A Surprising Source of Social Media Marketing Secrets

Indonesian magazines at a kiosk in Jakarta.

Image via Wikipedia

Magazines have been marketing themselves for over 100 years. In that time, they’ve learned lots of ways of interacting with readers.

Some insist that paper is obsolete, but those magazines and newspapers still have a few tricks up their saddle-stitched sleeves. The best part? You can adapt those tactics to the web and social media.

Here’s how it works.

Reader surveys

Magazines, especially women’s magazines love to include reader surveys. Readers write (or email now) in with answers to surveys about food, shopping, TV watching, all sorts of things. The readers are happy because they got to give an opinion (people love sharing opinions). The magazine editors get insights into what their readers want, will buy, and will read about. You can do this online too. Ask a question on your blog. Survey your email list. Then post the results.


Ask people to test their skills and knowledge. How much do you know about digital photography? Or Greek myths? Or Twitter? It’s fun – and it’s a super-sneaky “involvement device” – a way to get people to spend more time on your site.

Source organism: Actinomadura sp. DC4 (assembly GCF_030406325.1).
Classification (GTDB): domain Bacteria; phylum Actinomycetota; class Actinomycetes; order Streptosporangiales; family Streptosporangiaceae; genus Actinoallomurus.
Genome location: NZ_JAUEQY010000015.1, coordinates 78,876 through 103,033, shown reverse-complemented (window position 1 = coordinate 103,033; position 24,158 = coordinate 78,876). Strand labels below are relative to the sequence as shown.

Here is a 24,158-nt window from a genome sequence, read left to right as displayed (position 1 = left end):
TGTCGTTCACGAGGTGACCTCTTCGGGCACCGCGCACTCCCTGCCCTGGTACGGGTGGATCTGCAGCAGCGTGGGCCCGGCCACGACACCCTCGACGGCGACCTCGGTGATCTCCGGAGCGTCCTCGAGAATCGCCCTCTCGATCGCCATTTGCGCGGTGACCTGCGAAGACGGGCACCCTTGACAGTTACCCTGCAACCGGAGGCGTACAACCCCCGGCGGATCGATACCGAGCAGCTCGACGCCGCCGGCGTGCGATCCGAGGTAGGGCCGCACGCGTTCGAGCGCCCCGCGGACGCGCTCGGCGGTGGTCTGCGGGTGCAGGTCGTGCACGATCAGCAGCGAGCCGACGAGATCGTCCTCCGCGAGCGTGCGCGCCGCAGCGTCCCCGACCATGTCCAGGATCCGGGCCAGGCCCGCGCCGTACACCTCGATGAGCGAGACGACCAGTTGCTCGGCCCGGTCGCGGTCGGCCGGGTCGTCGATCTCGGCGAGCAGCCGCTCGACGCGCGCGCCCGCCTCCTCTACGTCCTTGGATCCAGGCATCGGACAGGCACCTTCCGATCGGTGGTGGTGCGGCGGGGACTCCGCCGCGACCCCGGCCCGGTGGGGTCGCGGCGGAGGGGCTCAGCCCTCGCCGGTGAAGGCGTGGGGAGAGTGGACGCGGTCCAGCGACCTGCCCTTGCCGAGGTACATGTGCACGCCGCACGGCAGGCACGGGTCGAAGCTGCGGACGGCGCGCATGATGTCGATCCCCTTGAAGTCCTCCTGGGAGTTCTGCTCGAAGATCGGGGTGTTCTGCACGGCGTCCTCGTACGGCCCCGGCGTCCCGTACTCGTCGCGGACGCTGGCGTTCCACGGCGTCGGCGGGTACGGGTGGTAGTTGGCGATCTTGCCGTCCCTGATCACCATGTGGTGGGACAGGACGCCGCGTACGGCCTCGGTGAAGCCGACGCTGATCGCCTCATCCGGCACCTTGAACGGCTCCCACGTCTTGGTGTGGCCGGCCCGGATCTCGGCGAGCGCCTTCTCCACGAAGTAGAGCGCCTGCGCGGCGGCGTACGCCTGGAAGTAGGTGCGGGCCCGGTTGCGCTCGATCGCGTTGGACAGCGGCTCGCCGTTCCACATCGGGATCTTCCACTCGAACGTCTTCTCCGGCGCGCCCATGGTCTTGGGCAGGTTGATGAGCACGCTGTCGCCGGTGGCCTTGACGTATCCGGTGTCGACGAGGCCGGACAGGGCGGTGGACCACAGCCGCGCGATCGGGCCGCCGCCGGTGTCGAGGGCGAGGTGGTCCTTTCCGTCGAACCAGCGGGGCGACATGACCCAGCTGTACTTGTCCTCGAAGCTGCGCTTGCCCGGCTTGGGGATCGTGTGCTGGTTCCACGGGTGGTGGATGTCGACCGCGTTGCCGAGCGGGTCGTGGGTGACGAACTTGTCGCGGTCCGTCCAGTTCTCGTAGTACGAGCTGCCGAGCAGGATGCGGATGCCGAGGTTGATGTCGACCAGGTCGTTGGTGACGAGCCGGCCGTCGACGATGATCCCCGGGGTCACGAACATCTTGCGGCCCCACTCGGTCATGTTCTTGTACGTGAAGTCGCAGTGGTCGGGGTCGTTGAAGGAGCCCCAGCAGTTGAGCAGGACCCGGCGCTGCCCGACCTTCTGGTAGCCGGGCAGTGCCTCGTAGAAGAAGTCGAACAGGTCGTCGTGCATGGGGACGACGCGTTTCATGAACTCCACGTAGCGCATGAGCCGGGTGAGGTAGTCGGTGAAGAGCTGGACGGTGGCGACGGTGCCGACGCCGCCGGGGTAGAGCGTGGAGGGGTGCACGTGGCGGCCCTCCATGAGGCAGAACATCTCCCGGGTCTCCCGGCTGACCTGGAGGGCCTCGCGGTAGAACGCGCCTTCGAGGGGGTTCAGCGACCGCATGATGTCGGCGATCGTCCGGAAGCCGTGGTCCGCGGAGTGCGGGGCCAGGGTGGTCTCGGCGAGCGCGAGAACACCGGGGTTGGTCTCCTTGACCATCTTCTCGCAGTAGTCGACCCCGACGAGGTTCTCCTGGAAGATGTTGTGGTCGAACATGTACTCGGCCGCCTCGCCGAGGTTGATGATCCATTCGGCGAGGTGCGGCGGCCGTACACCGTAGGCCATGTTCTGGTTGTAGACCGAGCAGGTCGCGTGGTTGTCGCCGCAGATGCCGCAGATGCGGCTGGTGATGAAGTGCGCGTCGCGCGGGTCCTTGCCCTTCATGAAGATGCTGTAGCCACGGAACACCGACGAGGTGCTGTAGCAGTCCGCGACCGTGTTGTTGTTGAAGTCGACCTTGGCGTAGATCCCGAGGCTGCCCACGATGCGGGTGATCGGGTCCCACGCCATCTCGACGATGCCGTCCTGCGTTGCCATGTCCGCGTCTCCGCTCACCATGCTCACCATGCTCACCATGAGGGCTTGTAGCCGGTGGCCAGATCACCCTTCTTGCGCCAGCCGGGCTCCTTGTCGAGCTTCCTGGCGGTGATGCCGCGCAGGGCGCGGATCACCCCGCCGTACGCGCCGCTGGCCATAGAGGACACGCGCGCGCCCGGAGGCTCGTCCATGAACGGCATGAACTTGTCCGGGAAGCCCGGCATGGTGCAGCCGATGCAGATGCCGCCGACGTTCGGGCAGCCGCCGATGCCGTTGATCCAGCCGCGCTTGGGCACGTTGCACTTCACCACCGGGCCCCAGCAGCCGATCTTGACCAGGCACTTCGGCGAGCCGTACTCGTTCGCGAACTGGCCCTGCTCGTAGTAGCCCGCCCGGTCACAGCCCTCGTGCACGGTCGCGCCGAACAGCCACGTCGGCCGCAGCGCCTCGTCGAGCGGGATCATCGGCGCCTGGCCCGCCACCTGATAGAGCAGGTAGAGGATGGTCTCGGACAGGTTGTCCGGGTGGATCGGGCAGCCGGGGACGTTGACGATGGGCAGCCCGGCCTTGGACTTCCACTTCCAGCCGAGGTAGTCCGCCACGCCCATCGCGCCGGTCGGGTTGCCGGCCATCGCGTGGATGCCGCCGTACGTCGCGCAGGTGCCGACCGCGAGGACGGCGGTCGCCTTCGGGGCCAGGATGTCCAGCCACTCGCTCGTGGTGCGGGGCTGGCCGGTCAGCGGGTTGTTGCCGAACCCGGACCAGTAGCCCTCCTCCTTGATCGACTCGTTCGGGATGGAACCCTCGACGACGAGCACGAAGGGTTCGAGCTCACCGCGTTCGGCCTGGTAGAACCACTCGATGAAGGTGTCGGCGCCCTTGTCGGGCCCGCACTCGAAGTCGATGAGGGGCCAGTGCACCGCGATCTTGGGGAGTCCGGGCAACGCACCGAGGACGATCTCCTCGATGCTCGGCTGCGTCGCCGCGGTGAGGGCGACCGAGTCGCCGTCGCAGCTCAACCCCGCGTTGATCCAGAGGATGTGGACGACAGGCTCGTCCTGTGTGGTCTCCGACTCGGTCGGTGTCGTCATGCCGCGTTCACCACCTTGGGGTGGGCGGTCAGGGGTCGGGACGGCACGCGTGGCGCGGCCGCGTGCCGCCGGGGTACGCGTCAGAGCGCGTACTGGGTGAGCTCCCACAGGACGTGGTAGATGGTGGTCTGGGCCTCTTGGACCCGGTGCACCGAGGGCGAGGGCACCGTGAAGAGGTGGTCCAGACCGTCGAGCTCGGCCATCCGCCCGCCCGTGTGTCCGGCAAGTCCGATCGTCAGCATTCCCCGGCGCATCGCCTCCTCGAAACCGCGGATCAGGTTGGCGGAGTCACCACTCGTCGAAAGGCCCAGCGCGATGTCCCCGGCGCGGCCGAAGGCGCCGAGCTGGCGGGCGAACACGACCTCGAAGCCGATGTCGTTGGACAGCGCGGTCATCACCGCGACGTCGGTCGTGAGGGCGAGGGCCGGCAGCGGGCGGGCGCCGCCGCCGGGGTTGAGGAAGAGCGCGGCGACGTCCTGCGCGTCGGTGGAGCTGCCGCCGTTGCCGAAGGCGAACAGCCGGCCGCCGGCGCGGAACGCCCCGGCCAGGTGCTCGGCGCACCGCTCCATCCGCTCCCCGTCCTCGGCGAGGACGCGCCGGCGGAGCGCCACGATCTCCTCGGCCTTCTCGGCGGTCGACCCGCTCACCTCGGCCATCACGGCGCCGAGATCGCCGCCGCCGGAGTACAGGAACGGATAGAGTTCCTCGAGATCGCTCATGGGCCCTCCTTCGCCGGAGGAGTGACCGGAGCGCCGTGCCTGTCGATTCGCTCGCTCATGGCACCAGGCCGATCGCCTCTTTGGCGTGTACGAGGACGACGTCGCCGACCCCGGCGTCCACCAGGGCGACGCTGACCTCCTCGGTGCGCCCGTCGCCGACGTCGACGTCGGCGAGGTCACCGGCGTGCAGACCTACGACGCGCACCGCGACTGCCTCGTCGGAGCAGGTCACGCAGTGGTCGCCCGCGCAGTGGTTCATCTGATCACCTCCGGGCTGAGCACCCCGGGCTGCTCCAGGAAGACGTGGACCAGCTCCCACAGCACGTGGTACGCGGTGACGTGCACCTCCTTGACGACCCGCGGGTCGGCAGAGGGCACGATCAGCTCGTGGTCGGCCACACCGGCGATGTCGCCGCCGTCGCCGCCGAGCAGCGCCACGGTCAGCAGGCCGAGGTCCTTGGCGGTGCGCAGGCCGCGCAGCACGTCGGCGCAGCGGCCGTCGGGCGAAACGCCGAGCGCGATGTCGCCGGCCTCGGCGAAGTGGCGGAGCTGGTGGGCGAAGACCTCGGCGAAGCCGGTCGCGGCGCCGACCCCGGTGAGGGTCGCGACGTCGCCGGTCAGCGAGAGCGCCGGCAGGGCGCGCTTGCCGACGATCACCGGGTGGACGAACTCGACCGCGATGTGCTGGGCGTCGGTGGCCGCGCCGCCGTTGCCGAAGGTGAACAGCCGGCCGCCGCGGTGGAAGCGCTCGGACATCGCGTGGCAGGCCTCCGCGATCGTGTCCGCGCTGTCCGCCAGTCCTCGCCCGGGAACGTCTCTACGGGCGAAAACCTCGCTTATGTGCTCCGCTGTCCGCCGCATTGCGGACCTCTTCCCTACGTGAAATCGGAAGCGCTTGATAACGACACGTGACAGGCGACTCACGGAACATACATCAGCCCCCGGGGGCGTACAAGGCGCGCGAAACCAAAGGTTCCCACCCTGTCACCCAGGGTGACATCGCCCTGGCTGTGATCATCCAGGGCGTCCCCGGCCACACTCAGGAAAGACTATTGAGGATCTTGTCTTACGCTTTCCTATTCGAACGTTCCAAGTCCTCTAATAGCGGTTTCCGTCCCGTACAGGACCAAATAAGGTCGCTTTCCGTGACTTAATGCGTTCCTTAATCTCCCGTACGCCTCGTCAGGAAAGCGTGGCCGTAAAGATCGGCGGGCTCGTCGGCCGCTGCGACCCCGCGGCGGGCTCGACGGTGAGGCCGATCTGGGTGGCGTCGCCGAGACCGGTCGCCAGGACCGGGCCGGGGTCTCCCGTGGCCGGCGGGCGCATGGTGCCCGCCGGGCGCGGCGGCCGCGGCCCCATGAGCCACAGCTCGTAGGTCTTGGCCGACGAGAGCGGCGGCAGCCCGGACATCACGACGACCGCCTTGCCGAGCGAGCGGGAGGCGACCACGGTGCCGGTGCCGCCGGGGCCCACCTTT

Give something away. Everyone likes freebies. Offer a blog review to five random people. Encourage people to tweet, Facebook, and share your contest. In this case, online is even better – it’s easier to share and pass along than cutting out pages from a magazine.

Have you run a contest or quiz? How did it turn out? Do you think it’s a good idea?


We’ve all gotten tired of deceptive “click bait’ headlines and “one weird trick,’ but magazines have been writing great headlines for years.  They know how to get your attention and persuade you to grab a copy and buy it. That’s not click bait, that’s good marketing. Use your headlines, subject lines, and post titles to engage emotions, prompt curiosity, and drive more opens and clicks.